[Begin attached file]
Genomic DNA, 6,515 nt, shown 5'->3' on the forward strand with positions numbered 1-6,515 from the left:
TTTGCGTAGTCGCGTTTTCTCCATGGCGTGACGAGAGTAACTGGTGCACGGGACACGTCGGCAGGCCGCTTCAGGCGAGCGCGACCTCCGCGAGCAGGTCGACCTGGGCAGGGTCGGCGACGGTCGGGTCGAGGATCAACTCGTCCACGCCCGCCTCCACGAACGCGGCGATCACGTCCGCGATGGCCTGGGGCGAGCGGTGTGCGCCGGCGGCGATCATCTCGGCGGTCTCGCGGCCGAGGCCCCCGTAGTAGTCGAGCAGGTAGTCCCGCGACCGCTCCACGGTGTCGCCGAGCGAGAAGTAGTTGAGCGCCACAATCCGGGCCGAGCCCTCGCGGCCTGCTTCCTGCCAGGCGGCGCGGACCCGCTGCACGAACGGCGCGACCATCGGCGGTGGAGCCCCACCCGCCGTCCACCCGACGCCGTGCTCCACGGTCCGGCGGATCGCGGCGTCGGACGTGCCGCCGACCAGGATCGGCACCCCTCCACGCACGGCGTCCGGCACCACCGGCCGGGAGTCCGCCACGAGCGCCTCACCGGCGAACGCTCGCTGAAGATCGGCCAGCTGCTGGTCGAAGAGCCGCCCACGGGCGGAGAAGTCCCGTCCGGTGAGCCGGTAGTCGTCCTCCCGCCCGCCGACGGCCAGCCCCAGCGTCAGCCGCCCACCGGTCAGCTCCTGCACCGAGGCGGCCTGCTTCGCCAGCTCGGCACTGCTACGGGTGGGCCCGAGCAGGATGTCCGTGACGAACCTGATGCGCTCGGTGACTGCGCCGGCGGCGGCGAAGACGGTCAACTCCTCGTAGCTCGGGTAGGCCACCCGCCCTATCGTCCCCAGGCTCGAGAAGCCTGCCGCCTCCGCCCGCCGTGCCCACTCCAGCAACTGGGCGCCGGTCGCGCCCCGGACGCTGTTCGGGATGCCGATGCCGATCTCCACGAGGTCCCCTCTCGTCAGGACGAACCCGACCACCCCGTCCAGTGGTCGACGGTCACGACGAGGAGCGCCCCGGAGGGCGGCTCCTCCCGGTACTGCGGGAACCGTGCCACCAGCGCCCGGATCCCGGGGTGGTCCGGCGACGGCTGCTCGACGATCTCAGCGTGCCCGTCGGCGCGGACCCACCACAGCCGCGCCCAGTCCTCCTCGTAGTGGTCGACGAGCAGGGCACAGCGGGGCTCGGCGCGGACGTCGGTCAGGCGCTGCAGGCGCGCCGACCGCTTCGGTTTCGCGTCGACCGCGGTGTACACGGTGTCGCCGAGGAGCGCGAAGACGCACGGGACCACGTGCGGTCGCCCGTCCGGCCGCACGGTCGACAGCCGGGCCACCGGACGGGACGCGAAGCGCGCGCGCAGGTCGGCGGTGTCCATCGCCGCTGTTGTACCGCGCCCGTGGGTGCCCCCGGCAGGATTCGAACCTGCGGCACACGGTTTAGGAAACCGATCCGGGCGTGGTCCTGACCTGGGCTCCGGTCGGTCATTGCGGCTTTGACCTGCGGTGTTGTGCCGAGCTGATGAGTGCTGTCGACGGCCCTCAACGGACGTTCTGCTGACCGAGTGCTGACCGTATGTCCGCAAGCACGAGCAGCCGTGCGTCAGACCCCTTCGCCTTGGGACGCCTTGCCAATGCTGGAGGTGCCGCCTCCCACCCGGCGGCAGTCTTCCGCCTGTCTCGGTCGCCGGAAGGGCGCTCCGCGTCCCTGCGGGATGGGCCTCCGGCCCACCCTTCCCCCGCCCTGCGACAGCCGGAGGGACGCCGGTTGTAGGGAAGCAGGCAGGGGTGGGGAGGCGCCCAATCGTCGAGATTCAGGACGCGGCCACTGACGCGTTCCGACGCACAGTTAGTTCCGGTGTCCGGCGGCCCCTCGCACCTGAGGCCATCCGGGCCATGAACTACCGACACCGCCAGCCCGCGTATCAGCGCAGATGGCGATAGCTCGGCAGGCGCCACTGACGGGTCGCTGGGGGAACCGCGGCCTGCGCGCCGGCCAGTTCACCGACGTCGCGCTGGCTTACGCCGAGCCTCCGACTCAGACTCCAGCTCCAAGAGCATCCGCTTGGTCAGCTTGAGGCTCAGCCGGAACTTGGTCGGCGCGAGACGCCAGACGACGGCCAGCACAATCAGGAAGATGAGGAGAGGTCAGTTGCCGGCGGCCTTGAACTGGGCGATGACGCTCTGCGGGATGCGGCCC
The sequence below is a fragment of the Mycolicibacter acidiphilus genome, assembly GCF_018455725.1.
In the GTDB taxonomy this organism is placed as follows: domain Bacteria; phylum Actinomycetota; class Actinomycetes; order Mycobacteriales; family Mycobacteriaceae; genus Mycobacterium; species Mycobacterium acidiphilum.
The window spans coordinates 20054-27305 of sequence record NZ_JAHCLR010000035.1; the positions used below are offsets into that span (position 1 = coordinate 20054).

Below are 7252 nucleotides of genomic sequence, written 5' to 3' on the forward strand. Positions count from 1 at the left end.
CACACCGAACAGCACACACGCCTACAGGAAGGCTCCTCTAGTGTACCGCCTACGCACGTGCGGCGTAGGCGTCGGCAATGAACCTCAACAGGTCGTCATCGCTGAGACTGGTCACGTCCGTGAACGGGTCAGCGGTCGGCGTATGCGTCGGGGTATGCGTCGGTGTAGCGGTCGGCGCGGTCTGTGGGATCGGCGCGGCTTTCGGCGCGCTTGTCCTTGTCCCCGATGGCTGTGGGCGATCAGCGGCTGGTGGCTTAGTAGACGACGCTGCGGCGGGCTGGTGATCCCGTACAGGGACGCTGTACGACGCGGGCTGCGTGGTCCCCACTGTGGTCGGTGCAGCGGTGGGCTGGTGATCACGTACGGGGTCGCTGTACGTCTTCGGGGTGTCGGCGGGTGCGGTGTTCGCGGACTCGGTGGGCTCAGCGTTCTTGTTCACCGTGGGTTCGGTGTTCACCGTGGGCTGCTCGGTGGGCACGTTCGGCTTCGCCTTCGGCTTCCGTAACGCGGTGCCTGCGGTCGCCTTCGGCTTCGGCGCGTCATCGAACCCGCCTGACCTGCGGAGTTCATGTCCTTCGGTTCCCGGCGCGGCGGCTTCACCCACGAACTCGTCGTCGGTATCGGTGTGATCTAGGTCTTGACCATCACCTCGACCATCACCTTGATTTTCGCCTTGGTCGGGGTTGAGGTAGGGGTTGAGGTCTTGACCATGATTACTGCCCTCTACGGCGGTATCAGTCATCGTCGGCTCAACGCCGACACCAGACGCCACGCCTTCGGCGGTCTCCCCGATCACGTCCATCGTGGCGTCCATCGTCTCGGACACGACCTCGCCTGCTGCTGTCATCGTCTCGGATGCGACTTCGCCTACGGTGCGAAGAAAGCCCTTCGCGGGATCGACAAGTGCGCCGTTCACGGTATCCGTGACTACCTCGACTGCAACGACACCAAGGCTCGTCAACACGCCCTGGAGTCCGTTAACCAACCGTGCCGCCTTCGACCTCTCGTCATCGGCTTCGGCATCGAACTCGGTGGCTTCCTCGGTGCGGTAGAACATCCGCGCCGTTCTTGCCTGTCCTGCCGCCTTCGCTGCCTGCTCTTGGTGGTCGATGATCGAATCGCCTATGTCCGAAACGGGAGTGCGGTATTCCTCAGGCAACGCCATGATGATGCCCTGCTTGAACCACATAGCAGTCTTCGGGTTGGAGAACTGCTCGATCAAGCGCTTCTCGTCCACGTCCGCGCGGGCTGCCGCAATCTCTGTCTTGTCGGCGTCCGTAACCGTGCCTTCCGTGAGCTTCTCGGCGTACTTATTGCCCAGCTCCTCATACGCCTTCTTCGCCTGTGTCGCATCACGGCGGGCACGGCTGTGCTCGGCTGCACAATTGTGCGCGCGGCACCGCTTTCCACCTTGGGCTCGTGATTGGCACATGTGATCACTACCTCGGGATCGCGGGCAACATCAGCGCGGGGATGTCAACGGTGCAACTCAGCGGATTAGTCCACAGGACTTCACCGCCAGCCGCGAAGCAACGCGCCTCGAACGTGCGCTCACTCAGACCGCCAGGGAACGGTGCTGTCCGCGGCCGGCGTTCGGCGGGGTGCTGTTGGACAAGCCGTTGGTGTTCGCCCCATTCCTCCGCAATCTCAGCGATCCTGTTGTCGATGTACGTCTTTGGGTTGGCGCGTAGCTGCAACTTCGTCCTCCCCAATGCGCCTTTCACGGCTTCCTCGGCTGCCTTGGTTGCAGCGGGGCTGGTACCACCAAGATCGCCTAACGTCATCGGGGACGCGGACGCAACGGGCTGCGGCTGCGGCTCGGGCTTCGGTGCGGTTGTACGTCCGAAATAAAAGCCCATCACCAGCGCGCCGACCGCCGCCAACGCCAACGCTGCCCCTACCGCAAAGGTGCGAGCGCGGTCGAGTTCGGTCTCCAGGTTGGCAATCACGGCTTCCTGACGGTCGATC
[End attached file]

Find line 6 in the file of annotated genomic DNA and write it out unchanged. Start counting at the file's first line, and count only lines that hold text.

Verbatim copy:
Below are 7252 nucleotides of genomic sequence, written 5' to 3' on the forward strand. Positions count from 1 at the left end.